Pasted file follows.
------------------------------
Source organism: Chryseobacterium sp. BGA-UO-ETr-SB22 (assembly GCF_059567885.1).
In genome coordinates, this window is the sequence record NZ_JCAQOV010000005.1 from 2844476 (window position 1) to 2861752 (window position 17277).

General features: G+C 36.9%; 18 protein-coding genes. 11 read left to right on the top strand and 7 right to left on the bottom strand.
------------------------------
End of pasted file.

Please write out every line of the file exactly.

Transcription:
Source organism: Chryseobacterium sp. BGA-UO-ETr-SB22 (assembly GCF_059567885.1).
In genome coordinates, this window is the sequence record NZ_JCAQOV010000005.1 from 2844476 (window position 1) to 2861752 (window position 17277).

General features: G+C 36.9%; 18 protein-coding genes. 11 read left to right on the top strand and 7 right to left on the bottom strand.